Source: Annals and Statistics of the United Presbyterian Church, by Rev. William MacKelvie, D.D., pub. 1873. Family History Library Film #477618. More details may be given in the source including name of ministers.

Records—                    FHL Film Number
Minutes,   1847–1872     1886224 items 2–3 vault
Managers and Congregational Minutes, 1845–1865

Summerton Free Church

This church represents the original Govan Free Church. Immediately after the Disruption steps were taken to build and equip a Free Church. During the first year Free Church adherents in the parish worshiped either in Renfrew or at Kingston. The church and manse were erected on the bank of the River Clyde, the manse being the lower story of the church. In 1846 the church was enlarged and a school built. The church was again enlarged in 1862. In 1873 a new church was erected on a different site, the establishment of public works in the neighborhood having made a change necessary. A number of office bearers and members were disjoined in 1873 to assist in forming Free St. Mary’s congregation.
Membership: 1848, 222; 1900, 449.
Source: Annals of the Free Church of Scotland, 1843–1900, ed. Rev. William Ewing, D.D., 2 vols. pub. 1914. Family History Library Film #918572. More details may be given in the source including a list of ministers.

Records—                                           FHL Film Number
Deacons’ Court Minutes     1844–1864   1886224 item 4 vault

Anderson Partick Free Church

This congregation was formed immediately after the Disruption. A church was built and opened in February 1844. A new church was erected on the same site in 1860. Partick, in 1843 a village of 2000 inhabitants, grew very rapidly. The church built among green fields came in time to be in a slum district.
Membership: 1848, 229; 1900, 512.
Source: Annals of the Free Church of Scotland, 1843–1900, ed. Rev. William Ewing, D.D., 2 vols. pub. 1914. Family History Library Film #918572. More details may be given in the source including a list of ministers.

Session Minutes 1844–1858
Deacons’ Court Minutes 1844–1962
Other Post–1855 records
Note: Available at the Glasgow City Archives, Glasgow, record CH2/1406.

Civil Registration Records

Government or civil registration of births, marriages, and deaths (also called statutory records) began on January 1, 1855 in Scotland. Each parish has a registrar's office and large cities have several. The records are created by the registrars and copies are sent to the General Register Office in Edinburgh. Annual indexes are then created for the records for the whole country.

See the article on Scotland Civil Registration for more information and to access the records.

Poor Law Records

Prior to 1845, the care of the poor was the joint responsibility of the kirk session and the heritors (local landowners).  Beginning in 1845, parochial boards were responsible and they collected funds from property taxes rather than church collections and contributions from heritors.  The New Poor Law system took a while to be fully accepted in all areas of the country, though in some areas civil responsibility was practiced from the 1830's.  (For further information, see the Wiki article on Scotland Poorhouses, Poor Law, Etc.)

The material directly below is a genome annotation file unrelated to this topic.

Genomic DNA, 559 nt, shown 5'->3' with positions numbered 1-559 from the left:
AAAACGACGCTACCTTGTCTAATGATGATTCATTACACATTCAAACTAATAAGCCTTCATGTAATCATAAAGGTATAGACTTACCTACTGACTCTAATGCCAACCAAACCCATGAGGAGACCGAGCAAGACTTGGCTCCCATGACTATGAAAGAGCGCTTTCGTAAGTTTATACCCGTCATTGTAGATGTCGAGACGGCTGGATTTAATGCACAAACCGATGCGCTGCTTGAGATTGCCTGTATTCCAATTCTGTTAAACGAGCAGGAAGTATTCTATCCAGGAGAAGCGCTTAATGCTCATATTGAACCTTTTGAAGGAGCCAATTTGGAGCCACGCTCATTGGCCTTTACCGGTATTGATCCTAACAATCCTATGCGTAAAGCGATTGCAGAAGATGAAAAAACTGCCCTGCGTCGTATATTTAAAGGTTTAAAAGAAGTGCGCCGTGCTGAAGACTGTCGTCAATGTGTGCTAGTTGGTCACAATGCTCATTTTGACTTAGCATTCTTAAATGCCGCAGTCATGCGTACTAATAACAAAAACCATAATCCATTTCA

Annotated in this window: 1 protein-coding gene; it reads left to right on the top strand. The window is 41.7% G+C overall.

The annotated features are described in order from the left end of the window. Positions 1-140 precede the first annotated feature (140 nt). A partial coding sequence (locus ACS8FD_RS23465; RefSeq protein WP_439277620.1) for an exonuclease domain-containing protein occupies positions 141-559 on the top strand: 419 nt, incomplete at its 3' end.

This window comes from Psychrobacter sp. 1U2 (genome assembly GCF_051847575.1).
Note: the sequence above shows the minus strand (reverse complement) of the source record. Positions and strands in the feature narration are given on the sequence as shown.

Records for the combined (for poor law purposes) parishes of Govan and Gorbals survive from 1878 when they were united with Glasgow (also for poor law purposes). Look in the Family History Library catalog for records on microfilm. Records for Govan before 1878 do not appear to survive.

An index has been created to the Glasgow area applications for relief that is available as a searchable database on computer at the Glasgow City Archives, Mitchell Library, in Glasgow.  There is no cost for using the index or the archive collection.  Once a search is made in the index and a reference is found, the appropriate register is ordered.  After a short wait, you can view the original register in the archive's search room.  You can read all about the search room rules by clicking here.

Probate Records

Govan was under the probate jurisdiction of the Commissary Court of Hamilton and campsie until 1823, and since then has been under the Sheriff's Court of Glasgow. Probate records for 1513- 1901 are indexed online at  You must register on the website but use of the index to probate records, called 'Wills & Testaments,' is free. You may then purchase a copy of the document or, if the document is before 1823, it will be on microfilm at the Family History Library. To find the microfilm numbers, search in the library catalog for the 'Place-names' of Lanark and the subject of 'Probate records.' Then click on the link to the records of the Commissariat of Glasgow.
The library also has some post-1823 probate records for Lanark.  Look in the library catalog for the 'Place-names' of Lanark and the subjects of 'Probate Records' and 'Probate Records - Indexes.'

Read more about Scotland Probate Records.


  1. Lewis, Samuel A., A Topographical Dictionary of Scotland (1846), pp. 514-527. Adapted. Date accessed: 28 February 2014.

Return to the Lanarkshire parish list.